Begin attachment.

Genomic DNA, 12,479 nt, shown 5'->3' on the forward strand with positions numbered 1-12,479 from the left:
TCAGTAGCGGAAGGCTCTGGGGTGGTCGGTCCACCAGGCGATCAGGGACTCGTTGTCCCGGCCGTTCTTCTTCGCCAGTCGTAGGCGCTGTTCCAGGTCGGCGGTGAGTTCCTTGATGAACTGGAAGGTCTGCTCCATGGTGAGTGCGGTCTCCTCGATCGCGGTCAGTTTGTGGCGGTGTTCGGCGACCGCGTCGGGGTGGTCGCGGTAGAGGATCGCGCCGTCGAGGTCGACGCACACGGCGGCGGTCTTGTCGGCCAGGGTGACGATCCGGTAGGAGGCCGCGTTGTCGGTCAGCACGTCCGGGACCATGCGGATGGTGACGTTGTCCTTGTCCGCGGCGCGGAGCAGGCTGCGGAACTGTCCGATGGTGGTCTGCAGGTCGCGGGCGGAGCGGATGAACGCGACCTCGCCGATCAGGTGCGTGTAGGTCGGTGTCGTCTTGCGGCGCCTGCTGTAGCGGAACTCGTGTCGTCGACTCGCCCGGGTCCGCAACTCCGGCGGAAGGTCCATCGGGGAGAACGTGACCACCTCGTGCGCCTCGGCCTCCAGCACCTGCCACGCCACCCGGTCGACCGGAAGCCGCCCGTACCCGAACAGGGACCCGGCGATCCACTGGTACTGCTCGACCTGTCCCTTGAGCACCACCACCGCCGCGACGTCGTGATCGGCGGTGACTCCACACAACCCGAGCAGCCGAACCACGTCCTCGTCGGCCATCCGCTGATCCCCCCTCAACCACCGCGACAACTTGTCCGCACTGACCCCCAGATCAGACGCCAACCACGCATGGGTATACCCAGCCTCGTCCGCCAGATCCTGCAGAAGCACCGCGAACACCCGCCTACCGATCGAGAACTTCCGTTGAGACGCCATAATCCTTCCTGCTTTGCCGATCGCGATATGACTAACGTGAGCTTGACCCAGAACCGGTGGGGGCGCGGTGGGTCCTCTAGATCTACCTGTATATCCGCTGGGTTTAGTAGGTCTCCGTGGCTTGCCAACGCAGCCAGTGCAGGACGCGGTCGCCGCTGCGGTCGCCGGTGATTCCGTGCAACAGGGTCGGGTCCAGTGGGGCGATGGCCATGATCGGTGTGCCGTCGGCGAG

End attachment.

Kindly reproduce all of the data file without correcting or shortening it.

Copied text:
Genomic DNA, 12,479 nt, shown 5'->3' on the forward strand with positions numbered 1-12,479 from the left:
TCAGTAGCGGAAGGCTCTGGGGTGGTCGGTCCACCAGGCGATCAGGGACTCGTTGTCCCGGCCGTTCTTCTTCGCCAGTCGTAGGCGCTGTTCCAGGTCGGCGGTGAGTTCCTTGATGAACTGGAAGGTCTGCTCCATGGTGAGTGCGGTCTCCTCGATCGCGGTCAGTTTGTGGCGGTGTTCGGCGACCGCGTCGGGGTGGTCGCGGTAGAGGATCGCGCCGTCGAGGTCGACGCACACGGCGGCGGTCTTGTCGGCCAGGGTGACGATCCGGTAGGAGGCCGCGTTGTCGGTCAGCACGTCCGGGACCATGCGGATGGTGACGTTGTCCTTGTCCGCGGCGCGGAGCAGGCTGCGGAACTGTCCGATGGTGGTCTGCAGGTCGCGGGCGGAGCGGATGAACGCGACCTCGCCGATCAGGTGCGTGTAGGTCGGTGTCGTCTTGCGGCGCCTGCTGTAGCGGAACTCGTGTCGTCGACTCGCCCGGGTCCGCAACTCCGGCGGAAGGTCCATCGGGGAGAACGTGACCACCTCGTGCGCCTCGGCCTCCAGCACCTGCCACGCCACCCGGTCGACCGGAAGCCGCCCGTACCCGAACAGGGACCCGGCGATCCACTGGTACTGCTCGACCTGTCCCTTGAGCACCACCACCGCCGCGACGTCGTGATCGGCGGTGACTCCACACAACCCGAGCAGCCGAACCACGTCCTCGTCGGCCATCCGCTGATCCCCCCTCAACCACCGCGACAACTTGTCCGCACTGACCCCCAGATCAGACGCCAACCACGCATGGGTATACCCAGCCTCGTCCGCCAGATCCTGCAGAAGCACCGCGAACACCCGCCTACCGATCGAGAACTTCCGTTGAGACGCCATAATCCTTCCTGCTTTGCCGATCGCGATATGACTAACGTGAGCTTGACCCAGAACCGGTGGGGGCGCGGTGGGTCCTCTAGATCTACCTGTATATCCGCTGGGTTTAGTAGGTCTCCGTGGCTTGCCAACGCAGCCAGTGCAGGACGCGGTCGCCGCTGCGGTCGCCGGTGATTCCGTGCAACAGGGTCGGGTCCAGTGGGGCGATGGCCATGATCGGTGTGCCGTCGGCGAG